Rare missense functional variants at COL4A1 and COL4A2 in sporadic intracerebral hemorrhage

Jaeyoon Chung, Graham Hamilton, Minsup Kim, Sandro Marini, Bailey Montgomery, Jonathan Henry, Art Cho, Devin Brown, Bradford Worrall, James Meschia, Scott Silliman, Magdy Selim, David Tirschwell, Chelsea Kidwell, Brett Kissela, Steven Greenberg, Anand Viswanathan, Joshua Goldstein, Carl Langefeld, Kristiina Rannikmae, Catherine Sudlow, Neshika Samarasekera, Mark Rodrigues, Rustam Salman, James Prendergast … & Christopher Anderson
Objective To test the genetic contribution of rare missense variants in COL4A1 and COL4A2 in which common variants are genetically associated with sporadic intracerebral hemorrhage (ICH), we performed rare variant analysis in multiple sequencing data for the risk for sporadic ICH. Methods We performed sequencing across 559Kbp at 13q34 including COL4A1 and COL4A2 among 2,133 individuals (1,055 ICH cases; 1,078 controls) in US-based and 1,492 individuals (192 ICH cases; 1,300 controls) from Scotland-based cohorts, followed...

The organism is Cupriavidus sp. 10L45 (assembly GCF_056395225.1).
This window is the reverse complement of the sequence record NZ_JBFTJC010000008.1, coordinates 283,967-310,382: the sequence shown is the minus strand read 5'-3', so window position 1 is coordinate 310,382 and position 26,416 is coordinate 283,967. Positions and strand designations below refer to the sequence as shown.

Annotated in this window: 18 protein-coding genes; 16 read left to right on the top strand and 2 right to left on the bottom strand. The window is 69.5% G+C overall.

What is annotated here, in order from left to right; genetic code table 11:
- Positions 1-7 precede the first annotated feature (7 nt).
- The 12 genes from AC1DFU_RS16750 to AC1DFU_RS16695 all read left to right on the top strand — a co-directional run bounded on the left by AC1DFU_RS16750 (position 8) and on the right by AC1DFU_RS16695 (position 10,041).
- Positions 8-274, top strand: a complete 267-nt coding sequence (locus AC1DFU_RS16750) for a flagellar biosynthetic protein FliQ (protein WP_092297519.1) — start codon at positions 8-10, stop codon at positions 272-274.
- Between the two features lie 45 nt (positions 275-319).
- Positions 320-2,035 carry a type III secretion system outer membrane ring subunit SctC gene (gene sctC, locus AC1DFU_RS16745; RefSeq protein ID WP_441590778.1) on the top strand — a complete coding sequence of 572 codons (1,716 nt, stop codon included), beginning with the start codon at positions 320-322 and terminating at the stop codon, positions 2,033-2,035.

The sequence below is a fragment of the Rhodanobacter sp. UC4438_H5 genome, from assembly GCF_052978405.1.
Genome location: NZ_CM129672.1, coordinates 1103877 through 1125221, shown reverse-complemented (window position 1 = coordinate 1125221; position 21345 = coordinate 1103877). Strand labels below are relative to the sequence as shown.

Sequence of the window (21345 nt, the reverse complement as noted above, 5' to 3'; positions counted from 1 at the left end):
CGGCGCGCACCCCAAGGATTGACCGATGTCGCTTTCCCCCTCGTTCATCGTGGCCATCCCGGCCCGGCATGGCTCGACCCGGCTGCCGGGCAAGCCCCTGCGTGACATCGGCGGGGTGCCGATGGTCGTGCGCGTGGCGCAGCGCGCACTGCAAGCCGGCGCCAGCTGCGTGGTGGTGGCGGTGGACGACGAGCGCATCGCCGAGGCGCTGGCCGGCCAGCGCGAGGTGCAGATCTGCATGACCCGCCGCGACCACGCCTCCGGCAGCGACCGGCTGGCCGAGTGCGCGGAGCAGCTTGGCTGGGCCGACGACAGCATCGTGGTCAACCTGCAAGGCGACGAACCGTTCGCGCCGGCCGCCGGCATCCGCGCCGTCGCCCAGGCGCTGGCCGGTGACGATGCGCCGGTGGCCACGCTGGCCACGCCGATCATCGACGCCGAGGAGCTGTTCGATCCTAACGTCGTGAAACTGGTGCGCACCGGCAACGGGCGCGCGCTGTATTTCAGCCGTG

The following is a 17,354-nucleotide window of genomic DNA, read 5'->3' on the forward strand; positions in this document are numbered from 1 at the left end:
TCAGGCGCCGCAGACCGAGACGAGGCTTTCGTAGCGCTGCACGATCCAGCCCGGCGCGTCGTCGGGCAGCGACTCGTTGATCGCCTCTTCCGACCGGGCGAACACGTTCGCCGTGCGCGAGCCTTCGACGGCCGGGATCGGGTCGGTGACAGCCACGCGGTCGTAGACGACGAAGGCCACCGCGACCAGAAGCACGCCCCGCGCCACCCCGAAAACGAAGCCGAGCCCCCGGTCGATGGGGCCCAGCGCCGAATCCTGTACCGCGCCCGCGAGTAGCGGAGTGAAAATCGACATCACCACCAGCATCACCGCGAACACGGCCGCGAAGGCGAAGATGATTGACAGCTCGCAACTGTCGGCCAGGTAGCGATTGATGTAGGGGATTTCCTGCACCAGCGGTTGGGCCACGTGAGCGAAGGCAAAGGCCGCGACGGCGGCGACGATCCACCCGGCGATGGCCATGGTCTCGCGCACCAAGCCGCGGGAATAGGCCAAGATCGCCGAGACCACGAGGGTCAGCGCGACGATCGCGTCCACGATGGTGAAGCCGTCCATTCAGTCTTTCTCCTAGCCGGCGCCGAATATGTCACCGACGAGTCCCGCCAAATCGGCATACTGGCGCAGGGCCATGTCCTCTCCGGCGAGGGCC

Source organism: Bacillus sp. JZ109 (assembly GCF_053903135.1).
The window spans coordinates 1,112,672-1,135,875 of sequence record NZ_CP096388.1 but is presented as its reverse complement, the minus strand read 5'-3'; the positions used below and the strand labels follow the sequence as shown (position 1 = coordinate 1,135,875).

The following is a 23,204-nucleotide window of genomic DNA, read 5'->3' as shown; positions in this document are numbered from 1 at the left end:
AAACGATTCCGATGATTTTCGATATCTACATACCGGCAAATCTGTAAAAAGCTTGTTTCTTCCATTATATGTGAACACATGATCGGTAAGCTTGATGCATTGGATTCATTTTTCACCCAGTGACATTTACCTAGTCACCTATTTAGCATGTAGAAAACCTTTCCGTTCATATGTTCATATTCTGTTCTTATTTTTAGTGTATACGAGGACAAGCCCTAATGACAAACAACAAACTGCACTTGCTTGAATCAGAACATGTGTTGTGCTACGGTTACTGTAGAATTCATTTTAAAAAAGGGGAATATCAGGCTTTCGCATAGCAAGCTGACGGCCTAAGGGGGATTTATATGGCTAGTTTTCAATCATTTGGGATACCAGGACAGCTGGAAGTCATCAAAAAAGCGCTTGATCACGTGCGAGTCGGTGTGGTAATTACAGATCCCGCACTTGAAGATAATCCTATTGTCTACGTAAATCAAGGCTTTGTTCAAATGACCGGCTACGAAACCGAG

Dose relationships can exacerbate, mute, or reverse the impact of heterospecific host density on infection prevalence

Patrick Clay, Michael Cortez & Meghan Duffy
The likelihood an individual becomes infected depends on the community in which it is embedded. For environmentally transmitted parasites, host community composition can alter host density, the density of parasites that hosts encounter in the environment, and the dose to which hosts are subsequently exposed. While some multi-host theory incorporates some of these factors (e.g., competition among hosts), it does not currently consider the nonlinear relationships between parasite exposure dose and per-propagule infectivity (dose-infectivity relationships),...

Thermal ecology and baseline energetic requirements of a large-bodied ectotherm suggest resilience to climate change